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Digital Subscriptions > Prospect Magazine > June 2016 > Crimes and punishment

Crimes and punishment

What is the difference between atrocities committed in war and outright genocide?

I always wanted to know exactly how my father had managed to escape from Nazi-occupied Poland and survive the Holocaust that killed almost his entire family.

Palace of Justice, Nuremberg, 20th November 1945

Like so many other refugees trying to build a new life in a foreign land, he didn’t want to talk about the past he’d lost for ever. When my father reached his early seventies, though, he seemed more willing to open up. Thinking he’d find it easier to talk to a stranger, I arranged for a fellow journalist to interview him. There seemed no particular hurry. And then my father suddenly died. Even though I used to carry a BBC tape recorder on my shoulder for a living, I found I didn’t even have a recording of his voice—let alone an account of his life.

When my son was two, his grandfather died. So, after university, he set off for Poland to find out about the grandfather he never knew. To my amazement, he was able to trace the Rozenbergs of Izbica as far back as the 18th century. He also discovered that my father had been deported to the Soviet Union before enlisting in the Polish forces under British command in Iran. That was followed by the British Army, naturalisation and a return to his pre-war occupation as a tailor.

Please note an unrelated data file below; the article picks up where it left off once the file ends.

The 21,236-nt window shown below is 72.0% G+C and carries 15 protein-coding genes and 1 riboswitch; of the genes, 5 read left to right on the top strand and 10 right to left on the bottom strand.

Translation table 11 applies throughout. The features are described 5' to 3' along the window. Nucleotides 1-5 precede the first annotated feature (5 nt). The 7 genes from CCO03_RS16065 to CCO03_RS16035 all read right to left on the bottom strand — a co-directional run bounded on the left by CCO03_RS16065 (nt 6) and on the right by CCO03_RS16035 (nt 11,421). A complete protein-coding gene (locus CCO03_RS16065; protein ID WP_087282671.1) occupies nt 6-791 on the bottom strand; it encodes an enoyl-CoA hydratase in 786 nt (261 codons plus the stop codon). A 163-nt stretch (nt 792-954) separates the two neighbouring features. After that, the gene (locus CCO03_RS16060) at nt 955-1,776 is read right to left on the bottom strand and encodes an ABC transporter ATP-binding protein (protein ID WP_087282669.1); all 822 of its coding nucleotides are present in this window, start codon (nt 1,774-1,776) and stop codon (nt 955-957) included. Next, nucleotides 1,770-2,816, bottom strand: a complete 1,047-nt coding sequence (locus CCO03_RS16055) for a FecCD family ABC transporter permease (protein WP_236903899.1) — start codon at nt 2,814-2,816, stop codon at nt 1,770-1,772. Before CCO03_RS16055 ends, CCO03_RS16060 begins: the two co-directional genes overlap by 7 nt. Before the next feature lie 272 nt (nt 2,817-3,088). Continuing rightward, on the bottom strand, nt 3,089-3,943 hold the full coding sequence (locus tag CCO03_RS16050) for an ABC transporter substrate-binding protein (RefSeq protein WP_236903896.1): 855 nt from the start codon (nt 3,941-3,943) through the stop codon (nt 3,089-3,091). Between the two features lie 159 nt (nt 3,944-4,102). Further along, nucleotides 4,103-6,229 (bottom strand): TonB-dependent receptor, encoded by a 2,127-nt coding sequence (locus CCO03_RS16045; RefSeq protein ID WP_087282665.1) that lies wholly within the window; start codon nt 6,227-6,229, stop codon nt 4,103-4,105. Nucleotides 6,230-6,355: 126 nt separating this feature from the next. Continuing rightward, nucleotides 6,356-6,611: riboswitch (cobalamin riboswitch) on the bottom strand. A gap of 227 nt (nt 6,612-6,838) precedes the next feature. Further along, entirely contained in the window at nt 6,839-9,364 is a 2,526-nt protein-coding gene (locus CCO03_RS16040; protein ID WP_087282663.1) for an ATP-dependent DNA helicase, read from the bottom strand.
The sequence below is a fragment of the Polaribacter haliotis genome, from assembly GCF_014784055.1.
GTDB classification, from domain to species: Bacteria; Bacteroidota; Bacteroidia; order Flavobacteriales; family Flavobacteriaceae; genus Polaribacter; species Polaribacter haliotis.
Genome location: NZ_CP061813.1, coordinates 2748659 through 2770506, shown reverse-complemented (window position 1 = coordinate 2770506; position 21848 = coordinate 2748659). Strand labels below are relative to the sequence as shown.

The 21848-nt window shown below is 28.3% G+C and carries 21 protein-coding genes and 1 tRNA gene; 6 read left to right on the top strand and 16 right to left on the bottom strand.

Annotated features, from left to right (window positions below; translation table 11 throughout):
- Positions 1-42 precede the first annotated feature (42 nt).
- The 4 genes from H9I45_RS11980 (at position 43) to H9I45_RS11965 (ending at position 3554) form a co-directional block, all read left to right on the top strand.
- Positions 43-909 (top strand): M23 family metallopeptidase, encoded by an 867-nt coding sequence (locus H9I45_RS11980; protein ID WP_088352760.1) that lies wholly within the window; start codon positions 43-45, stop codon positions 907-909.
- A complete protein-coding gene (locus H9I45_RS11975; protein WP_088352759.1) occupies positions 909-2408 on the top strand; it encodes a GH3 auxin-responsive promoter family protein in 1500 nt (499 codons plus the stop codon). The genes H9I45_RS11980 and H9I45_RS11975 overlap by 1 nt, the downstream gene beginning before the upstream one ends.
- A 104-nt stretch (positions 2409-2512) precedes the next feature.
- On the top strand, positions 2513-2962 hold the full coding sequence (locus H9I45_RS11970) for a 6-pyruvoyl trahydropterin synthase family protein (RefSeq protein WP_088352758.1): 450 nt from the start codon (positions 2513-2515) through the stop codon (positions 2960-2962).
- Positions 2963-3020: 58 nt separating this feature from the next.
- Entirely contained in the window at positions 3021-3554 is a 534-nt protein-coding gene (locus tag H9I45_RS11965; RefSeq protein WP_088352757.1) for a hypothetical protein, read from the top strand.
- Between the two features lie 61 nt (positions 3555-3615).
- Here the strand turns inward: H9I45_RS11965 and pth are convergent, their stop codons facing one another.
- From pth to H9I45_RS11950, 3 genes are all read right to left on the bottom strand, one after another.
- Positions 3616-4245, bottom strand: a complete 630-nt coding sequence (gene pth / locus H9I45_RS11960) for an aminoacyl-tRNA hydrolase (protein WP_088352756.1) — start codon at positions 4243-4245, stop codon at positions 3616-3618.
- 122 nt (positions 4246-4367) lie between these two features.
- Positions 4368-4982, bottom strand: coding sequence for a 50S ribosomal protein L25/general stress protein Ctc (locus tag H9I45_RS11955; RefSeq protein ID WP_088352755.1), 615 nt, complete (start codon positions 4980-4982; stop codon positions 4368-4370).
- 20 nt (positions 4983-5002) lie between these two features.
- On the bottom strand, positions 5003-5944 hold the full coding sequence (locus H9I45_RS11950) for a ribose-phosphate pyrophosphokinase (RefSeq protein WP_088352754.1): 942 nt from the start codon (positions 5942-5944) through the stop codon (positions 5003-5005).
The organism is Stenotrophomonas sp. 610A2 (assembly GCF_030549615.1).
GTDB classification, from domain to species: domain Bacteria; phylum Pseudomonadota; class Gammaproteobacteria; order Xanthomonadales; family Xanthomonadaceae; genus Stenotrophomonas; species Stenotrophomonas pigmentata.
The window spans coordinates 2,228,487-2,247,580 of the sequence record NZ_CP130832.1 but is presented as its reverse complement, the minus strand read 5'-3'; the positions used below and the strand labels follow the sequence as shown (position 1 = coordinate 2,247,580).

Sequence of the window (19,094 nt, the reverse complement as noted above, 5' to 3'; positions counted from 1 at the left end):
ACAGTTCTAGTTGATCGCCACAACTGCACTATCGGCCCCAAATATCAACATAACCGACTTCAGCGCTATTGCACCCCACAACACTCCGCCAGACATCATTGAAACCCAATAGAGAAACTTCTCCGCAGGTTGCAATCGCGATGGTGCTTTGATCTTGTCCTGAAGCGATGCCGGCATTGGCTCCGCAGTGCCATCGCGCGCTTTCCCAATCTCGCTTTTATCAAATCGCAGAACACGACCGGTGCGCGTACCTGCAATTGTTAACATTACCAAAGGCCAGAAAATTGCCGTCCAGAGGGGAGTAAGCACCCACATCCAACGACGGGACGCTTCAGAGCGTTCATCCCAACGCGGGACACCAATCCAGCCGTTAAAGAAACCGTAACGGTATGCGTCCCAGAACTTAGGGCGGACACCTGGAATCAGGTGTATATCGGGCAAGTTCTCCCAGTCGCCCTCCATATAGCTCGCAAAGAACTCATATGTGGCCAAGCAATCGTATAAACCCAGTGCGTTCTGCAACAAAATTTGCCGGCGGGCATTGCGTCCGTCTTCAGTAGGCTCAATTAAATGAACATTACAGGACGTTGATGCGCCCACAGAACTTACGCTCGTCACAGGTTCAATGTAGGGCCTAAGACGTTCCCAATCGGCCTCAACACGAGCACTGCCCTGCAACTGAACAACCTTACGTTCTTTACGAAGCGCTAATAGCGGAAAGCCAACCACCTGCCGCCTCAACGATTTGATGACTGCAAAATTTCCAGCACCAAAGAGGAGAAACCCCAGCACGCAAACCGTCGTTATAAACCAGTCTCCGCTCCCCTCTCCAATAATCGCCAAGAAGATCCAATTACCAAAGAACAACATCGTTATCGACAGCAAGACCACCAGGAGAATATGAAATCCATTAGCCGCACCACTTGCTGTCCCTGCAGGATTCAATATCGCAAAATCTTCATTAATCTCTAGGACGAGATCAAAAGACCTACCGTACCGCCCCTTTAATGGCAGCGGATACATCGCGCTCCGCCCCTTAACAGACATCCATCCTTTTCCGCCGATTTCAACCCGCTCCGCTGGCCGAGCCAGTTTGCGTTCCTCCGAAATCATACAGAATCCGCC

Researching and publishing our family histories allows European Jews to demonstrate—in a way that readers can readily comprehend—the ultimate failure of Adolf Hitler’s attempt to wipe us all out. It is a well-trodden path. In his new memoir My Dear Ones: One Family and the Final Solution (William Collins), Rabbi Jonathan Wittenberg consults the German Holocaust researcher Götz Aly. “Many people come to see me with their enquiries,” Aly tells him. “They almost all have one thing in common: they’re over 50, mostly over 60, and those from whom they could once have enquired are dead.”

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About Prospect Magazine

In Prospect’s June issue: Bronwen Maddox lays out the case for Britain to stay in Europe—the position taken by the magazine. Mikhail Gorbachev explains his hopes for Russia, suggesting that the claim democracy is bad for Russia is “balderdash.” Rachel Sylvester looks at the Conservative Party and explores what might happen to the Tories after the EU referendum. Also in this issue: Nicholas Shaxson and Alex Cobham unpick the world of hidden money and what Britain can do about tax havens. Neil Kinnock argues that Labour isn’t making progress under Jeremy Corbyn and Jason Burke examines Islamic State and the networks that underpin their attacks. Plus Stephen Bayley asks was BritArt any good?
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